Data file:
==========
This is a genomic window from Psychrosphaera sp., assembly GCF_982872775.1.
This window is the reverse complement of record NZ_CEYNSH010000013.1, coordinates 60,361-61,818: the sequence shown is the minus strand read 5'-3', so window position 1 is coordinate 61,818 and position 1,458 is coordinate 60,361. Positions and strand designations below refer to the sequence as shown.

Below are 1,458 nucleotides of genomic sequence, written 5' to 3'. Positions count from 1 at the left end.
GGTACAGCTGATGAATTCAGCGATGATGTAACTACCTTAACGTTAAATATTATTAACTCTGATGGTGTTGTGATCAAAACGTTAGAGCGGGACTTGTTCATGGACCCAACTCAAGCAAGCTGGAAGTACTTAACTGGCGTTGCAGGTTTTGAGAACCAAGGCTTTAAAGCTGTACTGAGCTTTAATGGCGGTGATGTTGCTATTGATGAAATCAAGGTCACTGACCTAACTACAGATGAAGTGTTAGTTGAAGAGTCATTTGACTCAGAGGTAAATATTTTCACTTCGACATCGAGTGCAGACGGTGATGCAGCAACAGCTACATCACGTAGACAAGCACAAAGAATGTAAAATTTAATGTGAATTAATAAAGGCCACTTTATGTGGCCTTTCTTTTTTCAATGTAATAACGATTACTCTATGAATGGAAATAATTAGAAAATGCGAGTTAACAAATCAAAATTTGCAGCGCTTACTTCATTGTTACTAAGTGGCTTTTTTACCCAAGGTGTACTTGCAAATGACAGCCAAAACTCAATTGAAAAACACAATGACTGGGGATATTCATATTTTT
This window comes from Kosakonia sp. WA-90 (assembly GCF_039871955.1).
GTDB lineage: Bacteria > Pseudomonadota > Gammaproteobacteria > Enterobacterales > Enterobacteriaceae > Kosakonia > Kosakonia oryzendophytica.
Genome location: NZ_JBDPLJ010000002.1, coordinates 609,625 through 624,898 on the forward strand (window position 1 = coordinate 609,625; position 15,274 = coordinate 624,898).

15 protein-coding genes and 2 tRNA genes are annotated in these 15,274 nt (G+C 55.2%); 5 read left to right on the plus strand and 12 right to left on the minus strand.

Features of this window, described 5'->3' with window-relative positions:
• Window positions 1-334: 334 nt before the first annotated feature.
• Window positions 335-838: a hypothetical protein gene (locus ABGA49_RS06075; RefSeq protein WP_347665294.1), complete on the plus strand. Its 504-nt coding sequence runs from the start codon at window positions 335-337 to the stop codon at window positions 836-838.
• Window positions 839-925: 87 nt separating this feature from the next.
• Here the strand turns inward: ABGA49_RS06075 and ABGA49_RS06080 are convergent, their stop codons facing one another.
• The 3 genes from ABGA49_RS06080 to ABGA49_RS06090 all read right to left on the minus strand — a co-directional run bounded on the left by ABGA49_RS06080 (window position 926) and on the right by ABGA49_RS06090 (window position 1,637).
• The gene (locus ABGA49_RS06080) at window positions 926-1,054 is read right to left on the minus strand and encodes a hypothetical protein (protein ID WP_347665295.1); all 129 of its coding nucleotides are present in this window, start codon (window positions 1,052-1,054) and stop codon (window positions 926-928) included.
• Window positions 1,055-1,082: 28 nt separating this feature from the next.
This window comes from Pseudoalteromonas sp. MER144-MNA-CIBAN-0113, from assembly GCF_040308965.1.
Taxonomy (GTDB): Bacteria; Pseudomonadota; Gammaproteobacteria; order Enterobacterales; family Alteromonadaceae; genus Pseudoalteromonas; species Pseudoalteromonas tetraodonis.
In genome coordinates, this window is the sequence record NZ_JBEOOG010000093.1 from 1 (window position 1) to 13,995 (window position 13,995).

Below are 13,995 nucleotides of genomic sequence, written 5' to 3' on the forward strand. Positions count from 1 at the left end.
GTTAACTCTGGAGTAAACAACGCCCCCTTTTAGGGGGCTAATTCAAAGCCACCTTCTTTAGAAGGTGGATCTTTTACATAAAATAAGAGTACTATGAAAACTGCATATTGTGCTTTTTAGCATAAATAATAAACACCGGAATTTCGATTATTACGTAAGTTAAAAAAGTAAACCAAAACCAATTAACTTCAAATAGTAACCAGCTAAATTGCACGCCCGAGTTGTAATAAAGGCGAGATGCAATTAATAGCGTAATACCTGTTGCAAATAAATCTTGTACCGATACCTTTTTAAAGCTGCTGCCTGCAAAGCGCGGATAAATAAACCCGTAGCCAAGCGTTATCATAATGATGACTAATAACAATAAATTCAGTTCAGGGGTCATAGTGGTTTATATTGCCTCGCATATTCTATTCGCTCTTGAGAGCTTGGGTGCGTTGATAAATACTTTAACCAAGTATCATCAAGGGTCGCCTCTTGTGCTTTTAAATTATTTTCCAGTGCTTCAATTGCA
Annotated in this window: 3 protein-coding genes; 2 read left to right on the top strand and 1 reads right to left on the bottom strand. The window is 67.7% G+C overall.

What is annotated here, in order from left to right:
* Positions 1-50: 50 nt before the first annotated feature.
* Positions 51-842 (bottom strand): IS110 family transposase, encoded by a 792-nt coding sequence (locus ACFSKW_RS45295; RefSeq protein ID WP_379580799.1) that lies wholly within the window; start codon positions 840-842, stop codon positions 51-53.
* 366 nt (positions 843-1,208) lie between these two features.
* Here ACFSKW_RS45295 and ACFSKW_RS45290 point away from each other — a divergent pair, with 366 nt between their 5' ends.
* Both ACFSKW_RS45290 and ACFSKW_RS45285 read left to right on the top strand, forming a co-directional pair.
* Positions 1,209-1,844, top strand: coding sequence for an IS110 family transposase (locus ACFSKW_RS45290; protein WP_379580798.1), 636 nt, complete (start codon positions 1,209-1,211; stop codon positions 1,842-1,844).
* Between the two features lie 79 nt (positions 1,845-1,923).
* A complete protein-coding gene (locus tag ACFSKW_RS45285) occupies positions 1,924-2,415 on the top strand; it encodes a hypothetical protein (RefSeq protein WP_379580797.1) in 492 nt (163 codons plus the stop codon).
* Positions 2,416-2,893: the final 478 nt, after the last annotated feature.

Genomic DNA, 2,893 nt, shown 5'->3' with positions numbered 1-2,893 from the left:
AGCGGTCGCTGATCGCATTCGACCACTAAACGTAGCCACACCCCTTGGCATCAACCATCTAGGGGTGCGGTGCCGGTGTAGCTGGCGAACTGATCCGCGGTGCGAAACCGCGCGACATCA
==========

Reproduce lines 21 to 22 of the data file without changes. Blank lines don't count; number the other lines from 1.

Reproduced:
GTTAACTCTGGAGTAAACAACGCCCCCTTTTAGGGGGCTAATTCAAAGCCACCTTCTTTAGAAGGTGGATCTTTTACATAAAATAAGAGTACTATGAAAACTGCATATTGTGCTTTTTAGCATAAATAATAAACACCGGAATTTCGATTATTACGTAAGTTAAAAAAGTAAACCAAAACCAATTAACTTCAAATAGTAACCAGCTAAATTGCACGCCCGAGTTGTAATAAAGGCGAGATGCAATTAATAGCGTAATACCTGTTGCAAATAAATCTTGTACCGATACCTTTTTAAAGCTGCTGCCTGCAAAGCGCGGATAAATAAACCCGTAGCCAAGCGTTATCATAATGATGACTAATAACAATAAATTCAGTTCAGGGGTCATAGTGGTTTATATTGCCTCGCATATTCTATTCGCTCTTGAGAGCTTGGGTGCGTTGATAAATACTTTAACCAAGTATCATCAAGGGTCGCCTCTTGTGCTTTTAAATTATTTTCCAGTGCTTCAATTGCA
Annotated in this window: 3 protein-coding genes; 2 read left to right on the top strand and 1 reads right to left on the bottom strand. The window is 67.7% G+C overall.